What do orchestral musicians do when they can't find work in their hometown? Like other musicians, they look somewhere else.
Such a predicament has landed clarinetist Tim Zavadil in Ohio this week to fill in for a musician at the Cleveland Orchestra who is out sick. Last week, he was in Missouri doing the same thing at the St. Louis Symphony.
The 43-year-old married father of two says he is grateful for the opportunities to support his family. But he'd rather be in Minneapolis, where for the past five years he has played in the Minnesota Orchestra. Instead, he and his colleagues are scattered across the country grabbing up freelance gigs after being locked out of Orchestra Hall without pay or benefits since October 1, the day after their five-year contract expired without a new one in place.
The musicians of the Minnesota Orchestra worry that the lockout might leave them without jobs, driving them out of the city and diminishing the orchestral organization's reputation as a world-class ensemble. A destination orchestra is like a powerhouse sports team, Zavadil says. It draws top talent from around the world, brings entertainment to the community and boosts the economy by creating jobs within the orchestral organization and stimulating local businesses that benefit from concert traffic.
"What an orchestra brings to the community is a whole other dimension to the quality of life, another amenity," Zavadil said. "For musicians it's about sharing music with the community and providing an environment where people can escape the craziness of their lives to listen to beautiful music."
On Thursday night, many of Minnesota Orchestra musicians pooled their own resources so they could rent out the Minneapolis Convention Center and stage their own concert as the "Locked Out Musicians of the Minnesota Orchestra." An audience of 2,100 listeners turned up for what would have been the opening night of Minnesota Orchestra's 110th season in an evening that had "all the earmarks of an opening gala," Minnesota Star Tribune journalist Graydon Royce noted.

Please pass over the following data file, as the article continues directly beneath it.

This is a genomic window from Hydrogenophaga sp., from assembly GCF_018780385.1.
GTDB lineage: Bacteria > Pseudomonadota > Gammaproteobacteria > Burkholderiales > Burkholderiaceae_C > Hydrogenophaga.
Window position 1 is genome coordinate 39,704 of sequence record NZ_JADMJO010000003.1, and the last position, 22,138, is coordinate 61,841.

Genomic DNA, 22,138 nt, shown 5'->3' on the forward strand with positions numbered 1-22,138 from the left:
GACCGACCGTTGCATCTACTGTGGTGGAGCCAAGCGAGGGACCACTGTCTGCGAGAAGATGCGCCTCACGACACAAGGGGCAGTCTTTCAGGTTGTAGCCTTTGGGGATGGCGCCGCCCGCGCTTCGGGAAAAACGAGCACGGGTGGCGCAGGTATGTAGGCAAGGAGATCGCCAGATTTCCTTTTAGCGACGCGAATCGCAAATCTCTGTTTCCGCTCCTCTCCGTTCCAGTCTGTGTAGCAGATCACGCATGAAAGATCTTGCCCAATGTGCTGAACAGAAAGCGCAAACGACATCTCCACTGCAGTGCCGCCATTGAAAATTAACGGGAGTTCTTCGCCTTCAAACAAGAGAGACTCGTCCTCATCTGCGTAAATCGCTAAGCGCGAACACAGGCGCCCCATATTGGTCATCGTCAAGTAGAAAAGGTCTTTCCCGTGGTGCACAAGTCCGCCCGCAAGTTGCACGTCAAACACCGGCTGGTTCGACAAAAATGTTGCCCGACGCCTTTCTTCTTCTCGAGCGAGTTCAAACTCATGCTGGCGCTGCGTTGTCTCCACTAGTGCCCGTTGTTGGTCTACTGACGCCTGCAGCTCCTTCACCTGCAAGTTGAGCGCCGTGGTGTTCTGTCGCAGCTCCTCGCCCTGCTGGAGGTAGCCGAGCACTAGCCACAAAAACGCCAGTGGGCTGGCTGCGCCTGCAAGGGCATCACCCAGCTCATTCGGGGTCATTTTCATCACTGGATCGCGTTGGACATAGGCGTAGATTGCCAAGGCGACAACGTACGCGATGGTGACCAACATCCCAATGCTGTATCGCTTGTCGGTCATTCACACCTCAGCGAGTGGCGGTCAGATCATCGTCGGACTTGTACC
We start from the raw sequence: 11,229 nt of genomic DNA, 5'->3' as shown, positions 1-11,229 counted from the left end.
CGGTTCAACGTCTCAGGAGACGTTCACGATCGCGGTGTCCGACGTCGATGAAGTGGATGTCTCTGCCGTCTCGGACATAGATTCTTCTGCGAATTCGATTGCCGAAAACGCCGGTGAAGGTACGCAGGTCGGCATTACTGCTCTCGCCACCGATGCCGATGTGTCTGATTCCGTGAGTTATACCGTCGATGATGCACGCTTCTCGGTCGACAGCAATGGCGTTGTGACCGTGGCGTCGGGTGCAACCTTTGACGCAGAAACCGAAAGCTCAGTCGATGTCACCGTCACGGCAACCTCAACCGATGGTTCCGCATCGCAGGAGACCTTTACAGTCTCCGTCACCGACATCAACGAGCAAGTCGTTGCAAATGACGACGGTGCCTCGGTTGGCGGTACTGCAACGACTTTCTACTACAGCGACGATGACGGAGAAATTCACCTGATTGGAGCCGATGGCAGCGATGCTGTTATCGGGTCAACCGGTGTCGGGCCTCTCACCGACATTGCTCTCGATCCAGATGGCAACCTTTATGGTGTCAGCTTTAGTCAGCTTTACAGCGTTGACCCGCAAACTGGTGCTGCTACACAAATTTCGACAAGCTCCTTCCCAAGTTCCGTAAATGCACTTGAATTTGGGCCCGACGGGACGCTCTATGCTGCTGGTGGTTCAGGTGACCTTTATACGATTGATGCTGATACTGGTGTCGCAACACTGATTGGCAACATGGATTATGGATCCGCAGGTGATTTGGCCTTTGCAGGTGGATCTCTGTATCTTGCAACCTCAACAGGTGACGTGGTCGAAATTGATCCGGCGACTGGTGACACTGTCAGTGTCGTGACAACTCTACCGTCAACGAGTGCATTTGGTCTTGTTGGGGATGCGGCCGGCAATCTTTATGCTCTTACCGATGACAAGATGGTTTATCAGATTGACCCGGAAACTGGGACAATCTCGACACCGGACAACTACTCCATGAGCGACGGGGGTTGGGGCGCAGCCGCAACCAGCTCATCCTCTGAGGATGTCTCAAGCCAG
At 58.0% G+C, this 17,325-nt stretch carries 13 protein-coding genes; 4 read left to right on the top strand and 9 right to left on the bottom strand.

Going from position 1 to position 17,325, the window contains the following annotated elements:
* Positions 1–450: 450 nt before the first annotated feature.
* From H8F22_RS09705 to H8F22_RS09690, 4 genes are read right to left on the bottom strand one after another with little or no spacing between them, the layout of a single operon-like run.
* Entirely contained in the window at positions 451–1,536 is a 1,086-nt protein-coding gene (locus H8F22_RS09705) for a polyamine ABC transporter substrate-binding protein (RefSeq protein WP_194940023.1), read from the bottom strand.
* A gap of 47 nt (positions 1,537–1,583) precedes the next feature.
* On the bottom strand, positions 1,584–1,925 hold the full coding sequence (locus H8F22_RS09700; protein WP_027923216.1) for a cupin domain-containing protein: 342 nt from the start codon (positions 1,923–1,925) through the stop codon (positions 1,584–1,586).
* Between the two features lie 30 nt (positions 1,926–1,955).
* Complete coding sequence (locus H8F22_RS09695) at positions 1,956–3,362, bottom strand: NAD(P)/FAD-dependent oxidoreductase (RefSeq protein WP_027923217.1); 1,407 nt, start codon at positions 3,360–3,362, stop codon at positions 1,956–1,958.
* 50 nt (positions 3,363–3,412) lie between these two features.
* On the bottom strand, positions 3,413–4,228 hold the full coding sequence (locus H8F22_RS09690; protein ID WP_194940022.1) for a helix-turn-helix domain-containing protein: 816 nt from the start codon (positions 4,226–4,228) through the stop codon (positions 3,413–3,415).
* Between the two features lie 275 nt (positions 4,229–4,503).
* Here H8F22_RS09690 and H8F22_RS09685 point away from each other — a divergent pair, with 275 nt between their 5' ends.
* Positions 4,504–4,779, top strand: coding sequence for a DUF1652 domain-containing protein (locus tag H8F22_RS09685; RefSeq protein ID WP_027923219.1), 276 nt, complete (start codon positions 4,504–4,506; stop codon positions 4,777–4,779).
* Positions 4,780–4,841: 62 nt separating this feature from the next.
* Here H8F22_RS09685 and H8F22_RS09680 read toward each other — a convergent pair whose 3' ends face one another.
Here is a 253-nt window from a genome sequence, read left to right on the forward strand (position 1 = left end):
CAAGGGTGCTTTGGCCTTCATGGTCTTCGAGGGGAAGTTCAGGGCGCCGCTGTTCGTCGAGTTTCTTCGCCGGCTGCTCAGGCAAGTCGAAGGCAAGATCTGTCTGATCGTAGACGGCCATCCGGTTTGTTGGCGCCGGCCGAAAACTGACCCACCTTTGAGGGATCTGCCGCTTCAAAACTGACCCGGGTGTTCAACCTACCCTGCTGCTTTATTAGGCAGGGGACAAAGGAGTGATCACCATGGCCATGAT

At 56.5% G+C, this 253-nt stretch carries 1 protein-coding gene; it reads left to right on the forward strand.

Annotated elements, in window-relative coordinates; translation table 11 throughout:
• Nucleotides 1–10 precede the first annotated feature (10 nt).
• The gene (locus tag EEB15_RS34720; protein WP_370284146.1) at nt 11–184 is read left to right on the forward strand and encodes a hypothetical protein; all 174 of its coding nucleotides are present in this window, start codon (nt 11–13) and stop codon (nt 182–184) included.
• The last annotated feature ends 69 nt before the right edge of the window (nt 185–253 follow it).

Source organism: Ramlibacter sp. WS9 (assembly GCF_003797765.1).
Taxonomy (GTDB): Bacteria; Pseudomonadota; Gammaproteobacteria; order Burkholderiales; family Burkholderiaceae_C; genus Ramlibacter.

Fans responded enthusiastically on the musicians' Facebook page, which also contained goodwill messages from afar.
"It was a stunning concert. Thank you from the bottom of my heart," concertgoer Jean Elizabeth Anderson said.
Others left messages echoing the musicians' chief grievances in the dispute.
"It is really hard to think of not getting tickets for this season. Doesn't management realize that we come to hear the MUSICIANS? Good acoustics are nice, a comfy building is nice but not essential. Musicians are essential. We need you!" Sonja Langsjoen said.
More than anything, Zavadil wanted to be there, he said. But he has a family to take care of.
"I miss my family, and I really miss my orchestra," he said in a phone interview from Cleveland. "But the reality is I have no income coming in, and I have to think about my family."
While grateful for the freelance gigs, Zavadil is anxious to return to the supportive community he left behind.
When the community supports the orchestra, the orchestra gives back to the community through educational outreach and benefit concerts, he said. It also gives musicians a reason to stick around and become active members of the community.